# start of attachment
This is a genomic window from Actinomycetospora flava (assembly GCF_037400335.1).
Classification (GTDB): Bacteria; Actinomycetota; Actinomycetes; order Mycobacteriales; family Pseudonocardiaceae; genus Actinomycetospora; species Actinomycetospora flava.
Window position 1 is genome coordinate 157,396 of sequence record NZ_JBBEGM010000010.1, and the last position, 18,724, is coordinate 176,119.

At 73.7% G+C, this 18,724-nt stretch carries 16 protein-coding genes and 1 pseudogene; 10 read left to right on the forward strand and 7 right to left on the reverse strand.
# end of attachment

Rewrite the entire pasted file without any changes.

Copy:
This is a genomic window from Actinomycetospora flava (assembly GCF_037400335.1).
Classification (GTDB): Bacteria; Actinomycetota; Actinomycetes; order Mycobacteriales; family Pseudonocardiaceae; genus Actinomycetospora; species Actinomycetospora flava.
Window position 1 is genome coordinate 157,396 of sequence record NZ_JBBEGM010000010.1, and the last position, 18,724, is coordinate 176,119.

At 73.7% G+C, this 18,724-nt stretch carries 16 protein-coding genes and 1 pseudogene; 10 read left to right on the forward strand and 7 right to left on the reverse strand.